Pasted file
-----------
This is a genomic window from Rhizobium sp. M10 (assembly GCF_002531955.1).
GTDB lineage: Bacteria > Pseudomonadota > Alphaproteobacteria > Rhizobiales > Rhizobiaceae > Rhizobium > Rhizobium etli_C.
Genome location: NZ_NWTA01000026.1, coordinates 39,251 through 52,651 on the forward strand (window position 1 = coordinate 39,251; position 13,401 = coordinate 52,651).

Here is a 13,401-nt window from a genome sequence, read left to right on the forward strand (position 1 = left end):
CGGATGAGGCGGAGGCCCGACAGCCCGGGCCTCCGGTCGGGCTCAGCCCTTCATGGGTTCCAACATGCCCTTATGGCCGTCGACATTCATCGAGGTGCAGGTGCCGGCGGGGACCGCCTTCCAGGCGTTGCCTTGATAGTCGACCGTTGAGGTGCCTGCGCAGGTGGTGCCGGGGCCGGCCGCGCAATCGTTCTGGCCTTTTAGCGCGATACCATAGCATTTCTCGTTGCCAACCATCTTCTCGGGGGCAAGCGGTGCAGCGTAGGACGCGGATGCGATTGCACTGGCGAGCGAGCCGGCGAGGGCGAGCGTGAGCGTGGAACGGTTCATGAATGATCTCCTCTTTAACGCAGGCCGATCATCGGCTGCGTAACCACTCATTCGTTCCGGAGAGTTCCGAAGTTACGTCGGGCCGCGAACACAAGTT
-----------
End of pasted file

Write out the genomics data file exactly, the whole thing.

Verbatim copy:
This is a genomic window from Rhizobium sp. M10 (assembly GCF_002531955.1).
GTDB lineage: Bacteria > Pseudomonadota > Alphaproteobacteria > Rhizobiales > Rhizobiaceae > Rhizobium > Rhizobium etli_C.
Genome location: NZ_NWTA01000026.1, coordinates 39,251 through 52,651 on the forward strand (window position 1 = coordinate 39,251; position 13,401 = coordinate 52,651).

Here is a 13,401-nt window from a genome sequence, read left to right on the forward strand (position 1 = left end):
CGGATGAGGCGGAGGCCCGACAGCCCGGGCCTCCGGTCGGGCTCAGCCCTTCATGGGTTCCAACATGCCCTTATGGCCGTCGACATTCATCGAGGTGCAGGTGCCGGCGGGGACCGCCTTCCAGGCGTTGCCTTGATAGTCGACCGTTGAGGTGCCTGCGCAGGTGGTGCCGGGGCCGGCCGCGCAATCGTTCTGGCCTTTTAGCGCGATACCATAGCATTTCTCGTTGCCAACCATCTTCTCGGGGGCAAGCGGTGCAGCGTAGGACGCGGATGCGATTGCACTGGCGAGCGAGCCGGCGAGGGCGAGCGTGAGCGTGGAACGGTTCATGAATGATCTCCTCTTTAACGCAGGCCGATCATCGGCTGCGTAACCACTCATTCGTTCCGGAGAGTTCCGAAGTTACGTCGGGCCGCGAACACAAGTT